Category: HealthNovember 23, 2020
Start 2021 the Right Way – By Taking Charge of your Health!
November 17, 2020
Written by Dana Onesti, RD, LD and Kayla Bechtel, RD, LDN, CPT
Do you have the same New Year’s Resolution each year only to lose sight of it come February? With less than 8% of people achieving their resolutions, make a change to avoid type 2 diabetes and ensure you don’t fall in this statistic!1
Enroll in the GemCare Wellness Diabetes Prevention Program (DPP) to make certain this will be the “New Year, New You” that you have always wanted. While many fad diets and promises of a “quick fix” bombard your newsfeed, the DPP classes are built on a lifestyle change program. This free, year-long program – funded by the Ohio Department of Health – focuses on long-term changes and results that will last! During your journey, you will work alongside Registered Dietitians (RDs) who will provide you with the tools and knowledge to succeed. Furthermore, you will have the accountability and support of other like-minded individuals who are working toward similar goals.
Past and current participants of this program have cut their risk of developing type two diabetes by 58%.2 To do this, they lost 5-7% of their body weight and exercised at least 150 minutes of moderate-intensity activity per week. Each class, your dietitians will educate you on a new topic, diving deeper into nutrition and exercise. Some of the classes include topics such as the struggle of lifestyle change, stress management, tactics to stay motivated, food preparation, preventing a relapse, and many more.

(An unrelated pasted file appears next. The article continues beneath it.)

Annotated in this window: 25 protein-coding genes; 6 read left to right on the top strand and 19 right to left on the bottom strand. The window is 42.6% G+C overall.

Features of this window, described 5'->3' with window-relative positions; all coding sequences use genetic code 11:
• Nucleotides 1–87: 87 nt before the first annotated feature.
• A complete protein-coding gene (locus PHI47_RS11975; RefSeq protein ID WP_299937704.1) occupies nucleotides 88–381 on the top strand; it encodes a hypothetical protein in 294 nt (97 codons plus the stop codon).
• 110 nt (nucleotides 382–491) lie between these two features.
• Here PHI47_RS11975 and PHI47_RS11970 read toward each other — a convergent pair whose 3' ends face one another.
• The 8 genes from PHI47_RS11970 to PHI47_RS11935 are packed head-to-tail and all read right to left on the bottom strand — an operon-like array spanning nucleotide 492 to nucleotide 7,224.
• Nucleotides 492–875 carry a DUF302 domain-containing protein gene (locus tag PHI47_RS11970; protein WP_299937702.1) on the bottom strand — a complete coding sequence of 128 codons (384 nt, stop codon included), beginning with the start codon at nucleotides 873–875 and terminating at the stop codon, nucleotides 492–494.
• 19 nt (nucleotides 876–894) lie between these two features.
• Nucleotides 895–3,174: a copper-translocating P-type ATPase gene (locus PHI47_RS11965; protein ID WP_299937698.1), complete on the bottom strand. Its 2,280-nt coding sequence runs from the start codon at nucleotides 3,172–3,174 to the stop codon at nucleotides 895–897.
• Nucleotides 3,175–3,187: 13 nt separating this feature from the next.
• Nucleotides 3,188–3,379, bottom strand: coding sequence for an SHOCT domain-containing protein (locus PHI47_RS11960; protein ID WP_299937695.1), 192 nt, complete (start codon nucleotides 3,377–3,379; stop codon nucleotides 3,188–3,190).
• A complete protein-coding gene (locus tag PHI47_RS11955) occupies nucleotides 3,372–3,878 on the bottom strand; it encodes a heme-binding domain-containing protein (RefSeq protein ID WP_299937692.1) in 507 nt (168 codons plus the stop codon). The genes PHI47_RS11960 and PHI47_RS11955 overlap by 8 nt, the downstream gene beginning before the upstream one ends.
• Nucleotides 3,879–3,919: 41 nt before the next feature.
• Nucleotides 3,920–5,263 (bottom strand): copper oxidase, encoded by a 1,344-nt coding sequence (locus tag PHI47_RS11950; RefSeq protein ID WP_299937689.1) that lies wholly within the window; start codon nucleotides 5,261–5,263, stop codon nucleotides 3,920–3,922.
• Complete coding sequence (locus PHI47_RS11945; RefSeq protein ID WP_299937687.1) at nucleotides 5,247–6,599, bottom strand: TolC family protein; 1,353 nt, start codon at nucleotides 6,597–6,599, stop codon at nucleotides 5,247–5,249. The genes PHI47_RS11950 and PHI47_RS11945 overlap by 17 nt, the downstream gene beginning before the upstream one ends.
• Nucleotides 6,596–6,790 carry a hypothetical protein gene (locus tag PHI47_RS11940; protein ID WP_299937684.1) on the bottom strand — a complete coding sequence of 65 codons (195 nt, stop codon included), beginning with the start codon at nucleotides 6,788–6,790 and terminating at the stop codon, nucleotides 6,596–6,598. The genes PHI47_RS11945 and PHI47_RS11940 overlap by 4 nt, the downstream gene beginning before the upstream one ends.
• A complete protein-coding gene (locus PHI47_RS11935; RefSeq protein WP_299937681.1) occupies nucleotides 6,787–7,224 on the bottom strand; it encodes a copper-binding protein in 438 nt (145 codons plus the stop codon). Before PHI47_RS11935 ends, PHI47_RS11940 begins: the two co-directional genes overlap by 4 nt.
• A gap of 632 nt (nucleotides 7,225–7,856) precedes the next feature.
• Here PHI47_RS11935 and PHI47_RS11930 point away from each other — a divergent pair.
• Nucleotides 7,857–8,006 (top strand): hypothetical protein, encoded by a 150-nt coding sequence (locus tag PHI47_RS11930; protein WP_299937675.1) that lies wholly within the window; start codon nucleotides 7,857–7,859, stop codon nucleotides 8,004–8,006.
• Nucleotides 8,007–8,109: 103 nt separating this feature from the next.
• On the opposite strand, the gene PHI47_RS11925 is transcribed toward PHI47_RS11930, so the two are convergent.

For the first 6 months, classes meet on a weekly/biweekly basis. This provides the essential accountability needed for long-term success. For the last 6 months, the group meets monthly to tackle any new challenges and ensure your progress is still going strong. As a virtual program, it could not be easier to join from your home while achieving your goals!
Two years ago my glucose numbers started to creep up, and I was overweight for my body structure. This class class helped me to understand lifestyle changes in both diet and physical activity. Learning to limit carbs and moderately exercising 20 to 30 minutes a day has really changed me. – 2019 DPP Participant